So now that the regular referees are back with the NFL, there'll never be another bad call and no one will ever boo a zebra again, right?
Sorry buddy, I already own one bridge in Brooklyn. As Brian Goff points out at The Sports Economist site, regular referees have blown calls many times, sometimes just as badly as the replacement referees were supposed to have done. We don't have instant replay and coach's challenges because we all want to review what a great call the ref made, after all. Goff notes that a bad call from 2011 gave the Green Bay Packers a win just as surely as last week's awful call robbed them of one.
Blown calls and official mistakes are part of every game that includes fallible human beings. "Instant replay" makes me chuckle because the idea is that those fallible human beings will eliminate or severely reduce mistakes now that they have the chance to see the same play in stop-motion or from a different angle. Of course they will reverse some mistakes. But sometimes they won't be able to tell anything new from the video and they still have to make a human judgment about what they saw. And sometimes what was the right call may get reversed because the new angles or slow-mo view will show something that looks like it happened but didn't.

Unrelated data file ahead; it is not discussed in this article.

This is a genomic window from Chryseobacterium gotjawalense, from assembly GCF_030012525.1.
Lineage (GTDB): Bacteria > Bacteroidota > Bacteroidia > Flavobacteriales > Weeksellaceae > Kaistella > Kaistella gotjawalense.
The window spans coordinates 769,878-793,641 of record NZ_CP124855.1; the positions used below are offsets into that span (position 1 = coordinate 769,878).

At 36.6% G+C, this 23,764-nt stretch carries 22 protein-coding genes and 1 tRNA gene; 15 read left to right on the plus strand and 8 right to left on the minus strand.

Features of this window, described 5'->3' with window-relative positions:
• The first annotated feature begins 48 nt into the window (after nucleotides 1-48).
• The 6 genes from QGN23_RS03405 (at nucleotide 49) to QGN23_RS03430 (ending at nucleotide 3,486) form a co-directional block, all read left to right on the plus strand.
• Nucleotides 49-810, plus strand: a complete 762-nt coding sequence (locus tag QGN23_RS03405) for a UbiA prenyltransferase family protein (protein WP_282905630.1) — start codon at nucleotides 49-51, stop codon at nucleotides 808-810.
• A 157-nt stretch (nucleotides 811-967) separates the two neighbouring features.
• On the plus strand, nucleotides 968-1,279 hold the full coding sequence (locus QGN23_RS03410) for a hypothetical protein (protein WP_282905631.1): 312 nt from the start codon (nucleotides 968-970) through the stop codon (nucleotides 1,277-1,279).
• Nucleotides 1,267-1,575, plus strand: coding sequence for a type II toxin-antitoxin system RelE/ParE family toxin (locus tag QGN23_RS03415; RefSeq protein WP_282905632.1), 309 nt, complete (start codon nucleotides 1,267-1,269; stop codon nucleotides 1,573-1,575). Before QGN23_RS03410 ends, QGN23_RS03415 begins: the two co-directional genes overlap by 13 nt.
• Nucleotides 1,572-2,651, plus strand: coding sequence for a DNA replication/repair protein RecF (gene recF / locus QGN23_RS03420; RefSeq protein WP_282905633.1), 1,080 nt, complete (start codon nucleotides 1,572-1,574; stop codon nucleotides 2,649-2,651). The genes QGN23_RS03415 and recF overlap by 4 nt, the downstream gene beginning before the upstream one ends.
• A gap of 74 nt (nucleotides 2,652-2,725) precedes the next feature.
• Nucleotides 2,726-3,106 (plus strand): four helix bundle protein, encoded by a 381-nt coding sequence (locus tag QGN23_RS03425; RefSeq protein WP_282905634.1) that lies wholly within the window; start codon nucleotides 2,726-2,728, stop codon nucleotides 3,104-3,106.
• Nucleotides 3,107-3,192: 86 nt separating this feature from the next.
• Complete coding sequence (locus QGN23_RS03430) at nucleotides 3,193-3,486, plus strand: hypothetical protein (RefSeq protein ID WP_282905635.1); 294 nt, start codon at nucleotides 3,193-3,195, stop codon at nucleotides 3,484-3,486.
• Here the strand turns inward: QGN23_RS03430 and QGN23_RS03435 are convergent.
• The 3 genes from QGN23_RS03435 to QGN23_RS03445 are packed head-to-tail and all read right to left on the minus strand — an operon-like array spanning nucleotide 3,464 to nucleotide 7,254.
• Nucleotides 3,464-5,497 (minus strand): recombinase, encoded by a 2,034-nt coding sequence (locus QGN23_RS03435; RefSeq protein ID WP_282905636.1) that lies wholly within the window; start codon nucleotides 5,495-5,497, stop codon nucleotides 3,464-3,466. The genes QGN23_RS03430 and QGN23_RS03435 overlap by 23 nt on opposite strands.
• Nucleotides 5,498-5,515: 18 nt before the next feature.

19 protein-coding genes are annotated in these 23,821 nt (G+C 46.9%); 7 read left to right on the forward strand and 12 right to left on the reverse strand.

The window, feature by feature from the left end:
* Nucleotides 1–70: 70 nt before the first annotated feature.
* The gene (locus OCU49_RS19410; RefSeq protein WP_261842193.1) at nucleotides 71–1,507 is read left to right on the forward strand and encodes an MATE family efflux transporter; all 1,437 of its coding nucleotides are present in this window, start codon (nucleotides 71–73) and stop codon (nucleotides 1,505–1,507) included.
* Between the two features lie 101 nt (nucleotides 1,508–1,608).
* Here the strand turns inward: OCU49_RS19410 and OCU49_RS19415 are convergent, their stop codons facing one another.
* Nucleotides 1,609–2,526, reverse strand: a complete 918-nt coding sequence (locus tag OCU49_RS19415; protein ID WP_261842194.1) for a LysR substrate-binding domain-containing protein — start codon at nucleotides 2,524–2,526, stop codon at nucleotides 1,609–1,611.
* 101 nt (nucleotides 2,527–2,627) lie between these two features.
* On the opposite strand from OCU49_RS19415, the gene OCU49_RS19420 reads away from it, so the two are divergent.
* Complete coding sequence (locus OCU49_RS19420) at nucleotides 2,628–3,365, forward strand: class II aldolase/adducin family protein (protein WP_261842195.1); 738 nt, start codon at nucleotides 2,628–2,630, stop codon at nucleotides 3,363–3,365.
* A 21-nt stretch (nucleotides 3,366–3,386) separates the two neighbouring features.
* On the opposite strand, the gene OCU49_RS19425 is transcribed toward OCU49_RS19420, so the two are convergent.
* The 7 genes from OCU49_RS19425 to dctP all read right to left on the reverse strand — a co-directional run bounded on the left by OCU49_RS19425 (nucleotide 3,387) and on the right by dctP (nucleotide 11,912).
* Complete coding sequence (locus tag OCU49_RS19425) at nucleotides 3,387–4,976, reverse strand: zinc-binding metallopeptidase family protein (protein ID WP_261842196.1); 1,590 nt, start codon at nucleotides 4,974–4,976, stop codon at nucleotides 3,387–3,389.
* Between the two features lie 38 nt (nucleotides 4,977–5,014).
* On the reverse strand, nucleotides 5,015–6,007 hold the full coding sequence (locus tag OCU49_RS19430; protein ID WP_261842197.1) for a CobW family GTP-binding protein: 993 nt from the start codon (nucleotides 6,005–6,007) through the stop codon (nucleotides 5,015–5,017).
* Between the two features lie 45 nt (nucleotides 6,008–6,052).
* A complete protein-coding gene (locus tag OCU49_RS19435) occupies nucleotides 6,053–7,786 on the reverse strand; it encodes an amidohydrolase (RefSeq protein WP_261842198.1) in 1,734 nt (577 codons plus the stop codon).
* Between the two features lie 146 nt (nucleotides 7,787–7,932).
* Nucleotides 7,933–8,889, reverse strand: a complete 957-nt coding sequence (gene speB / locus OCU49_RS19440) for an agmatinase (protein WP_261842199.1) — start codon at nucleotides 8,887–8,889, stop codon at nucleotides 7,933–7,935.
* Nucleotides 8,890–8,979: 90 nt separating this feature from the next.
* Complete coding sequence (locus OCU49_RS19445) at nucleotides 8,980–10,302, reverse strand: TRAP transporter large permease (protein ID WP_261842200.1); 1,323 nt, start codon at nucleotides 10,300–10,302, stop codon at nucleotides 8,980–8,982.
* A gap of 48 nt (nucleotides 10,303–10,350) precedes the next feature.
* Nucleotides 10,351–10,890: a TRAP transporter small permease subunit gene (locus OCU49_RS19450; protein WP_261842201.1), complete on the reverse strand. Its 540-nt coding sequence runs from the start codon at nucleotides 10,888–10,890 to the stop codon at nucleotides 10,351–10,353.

Because blown calls are a part of every game, it's not really accurate to say that this mistake or that mistake "cost the team the game." It's the team's job to take the game out of the referee's hands. Yes, the referee made a mistake on a call. And the defender made a mistake on the coverage. And the halfback made a mistake when he cut left instead of right. And the quarterback made a mistake when he threw into coverage. And so on.
And yes, before those of you who remember that I am a Kansas City Royals fan start carping, I have no problem agreeing that Don Denkinger blew the call at first base in Game Six of the 1985 World Series. But it was in Game Six -- the World Series goes seven games and as Denkinger himself noted, if the St. Louis Cardinals had batted better than .120 through the first six games they wouldn't have needed a Game Six, let alone Game Seven.
So cheer the return of the regular refs. Despite being the lowest-paid guys on the field, soon enough they'll take the blame and the boos for being more responsible for losses than the millionaires who surround them.